American Police Are Inadequately Trained

In response to the high rate at which American police kill civilians, many on the left have taken up the call for defunding the police, or abolishing the police entirely. But some policing experts are instead emphasizing a different approach that they say could reduce police killings: training officers better, longer, and on different subjects. Police in the United States receive less initial training than their counterparts in other rich countries – about five months in a classroom and another three or so months in the field, on average. Many European nations, meanwhile, have something more akin to police universities, which can take three or four years to complete. European countries also have national standards for various elements of a police officer’s job – such as how to search a car and when to use a baton. The U.S. does not. The 18,000 police departments in the U.S. each have their own rules and requirements. “Police officers, police chiefs, and everyone agree that we do not get enough training in a myriad of fields,” Dennis Slocumb, the legislative director of the International Union of Police Associations [said]. Many policing experts recommend that officers be trained to slow down when they are able to do so, giving themselves time to decide the best course of action. “Police are taught in the academy [that] police always have to win,” says Chuck Wexler, the executive director of the Police Executive Research Forum. But sometimes it’s okay not to win, particularly if it means saving a life.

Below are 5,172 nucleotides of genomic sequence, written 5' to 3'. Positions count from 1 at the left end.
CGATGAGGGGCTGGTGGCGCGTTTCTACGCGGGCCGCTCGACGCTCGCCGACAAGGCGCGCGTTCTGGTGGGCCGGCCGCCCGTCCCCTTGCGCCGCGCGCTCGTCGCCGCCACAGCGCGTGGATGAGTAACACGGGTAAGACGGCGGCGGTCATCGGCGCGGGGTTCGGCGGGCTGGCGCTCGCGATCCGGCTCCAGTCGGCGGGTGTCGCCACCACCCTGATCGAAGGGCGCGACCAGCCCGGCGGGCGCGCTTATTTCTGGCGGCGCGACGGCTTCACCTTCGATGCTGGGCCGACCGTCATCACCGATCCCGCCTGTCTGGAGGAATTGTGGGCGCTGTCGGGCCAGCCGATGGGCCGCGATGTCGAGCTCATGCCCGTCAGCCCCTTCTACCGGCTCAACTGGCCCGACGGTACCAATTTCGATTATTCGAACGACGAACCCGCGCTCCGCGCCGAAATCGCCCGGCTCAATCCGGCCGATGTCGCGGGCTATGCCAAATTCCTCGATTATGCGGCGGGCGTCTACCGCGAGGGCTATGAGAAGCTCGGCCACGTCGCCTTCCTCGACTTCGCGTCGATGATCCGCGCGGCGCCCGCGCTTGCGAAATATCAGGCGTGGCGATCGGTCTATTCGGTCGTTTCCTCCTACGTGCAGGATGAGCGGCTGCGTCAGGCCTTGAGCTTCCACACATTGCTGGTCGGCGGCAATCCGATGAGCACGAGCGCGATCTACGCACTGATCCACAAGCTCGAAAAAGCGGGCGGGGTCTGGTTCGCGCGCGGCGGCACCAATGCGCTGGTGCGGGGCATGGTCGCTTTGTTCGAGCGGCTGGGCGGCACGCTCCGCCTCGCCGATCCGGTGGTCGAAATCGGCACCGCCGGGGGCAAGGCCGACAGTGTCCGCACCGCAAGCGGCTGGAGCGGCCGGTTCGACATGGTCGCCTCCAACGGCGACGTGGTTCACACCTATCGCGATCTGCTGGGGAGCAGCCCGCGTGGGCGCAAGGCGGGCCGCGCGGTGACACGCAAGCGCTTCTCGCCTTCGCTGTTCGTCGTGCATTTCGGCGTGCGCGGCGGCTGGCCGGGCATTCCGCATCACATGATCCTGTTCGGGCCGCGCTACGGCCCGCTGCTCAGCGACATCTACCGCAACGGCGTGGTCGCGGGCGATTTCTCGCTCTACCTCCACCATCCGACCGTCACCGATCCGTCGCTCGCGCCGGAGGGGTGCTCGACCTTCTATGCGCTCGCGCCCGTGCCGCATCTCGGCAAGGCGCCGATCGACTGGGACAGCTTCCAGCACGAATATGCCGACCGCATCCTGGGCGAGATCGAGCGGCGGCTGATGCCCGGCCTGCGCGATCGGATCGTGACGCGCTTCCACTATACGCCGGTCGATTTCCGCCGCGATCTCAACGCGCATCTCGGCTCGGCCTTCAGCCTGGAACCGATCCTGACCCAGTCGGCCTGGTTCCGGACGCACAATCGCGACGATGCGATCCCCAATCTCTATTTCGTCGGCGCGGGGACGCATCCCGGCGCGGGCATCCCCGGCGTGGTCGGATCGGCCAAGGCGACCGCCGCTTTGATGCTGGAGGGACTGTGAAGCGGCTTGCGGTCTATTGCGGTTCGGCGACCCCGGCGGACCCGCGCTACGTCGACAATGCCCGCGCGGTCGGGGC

Note: For more along these lines, see concise summaries of deeply revealing news articles on police corruption from reliable major media sources.

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Author: {Want To Know}

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